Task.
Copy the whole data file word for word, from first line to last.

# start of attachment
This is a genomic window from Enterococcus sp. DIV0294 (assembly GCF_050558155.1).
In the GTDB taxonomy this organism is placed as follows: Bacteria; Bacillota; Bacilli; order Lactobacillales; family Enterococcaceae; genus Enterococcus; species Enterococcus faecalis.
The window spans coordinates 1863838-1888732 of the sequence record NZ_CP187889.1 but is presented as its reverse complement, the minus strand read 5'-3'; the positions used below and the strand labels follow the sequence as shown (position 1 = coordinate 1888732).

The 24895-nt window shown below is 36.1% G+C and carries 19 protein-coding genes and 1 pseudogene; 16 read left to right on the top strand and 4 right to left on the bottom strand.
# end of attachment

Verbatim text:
This is a genomic window from Enterococcus sp. DIV0294 (assembly GCF_050558155.1).
In the GTDB taxonomy this organism is placed as follows: Bacteria; Bacillota; Bacilli; order Lactobacillales; family Enterococcaceae; genus Enterococcus; species Enterococcus faecalis.
The window spans coordinates 1863838-1888732 of the sequence record NZ_CP187889.1 but is presented as its reverse complement, the minus strand read 5'-3'; the positions used below and the strand labels follow the sequence as shown (position 1 = coordinate 1888732).

The 24895-nt window shown below is 36.1% G+C and carries 19 protein-coding genes and 1 pseudogene; 16 read left to right on the top strand and 4 right to left on the bottom strand.